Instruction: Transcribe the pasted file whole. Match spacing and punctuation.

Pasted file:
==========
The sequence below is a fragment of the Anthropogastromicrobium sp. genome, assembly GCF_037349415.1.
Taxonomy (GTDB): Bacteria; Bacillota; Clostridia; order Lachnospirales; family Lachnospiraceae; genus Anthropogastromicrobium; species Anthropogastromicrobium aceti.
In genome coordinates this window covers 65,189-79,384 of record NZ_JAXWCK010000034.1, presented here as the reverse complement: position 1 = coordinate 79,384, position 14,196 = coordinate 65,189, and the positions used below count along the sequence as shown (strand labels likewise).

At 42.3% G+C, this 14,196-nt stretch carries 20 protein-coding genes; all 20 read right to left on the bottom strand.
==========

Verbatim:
The sequence below is a fragment of the Anthropogastromicrobium sp. genome, assembly GCF_037349415.1.
Taxonomy (GTDB): Bacteria; Bacillota; Clostridia; order Lachnospirales; family Lachnospiraceae; genus Anthropogastromicrobium; species Anthropogastromicrobium aceti.
In genome coordinates this window covers 65,189-79,384 of record NZ_JAXWCK010000034.1, presented here as the reverse complement: position 1 = coordinate 79,384, position 14,196 = coordinate 65,189, and the positions used below count along the sequence as shown (strand labels likewise).

At 42.3% G+C, this 14,196-nt stretch carries 20 protein-coding genes; all 20 read right to left on the bottom strand.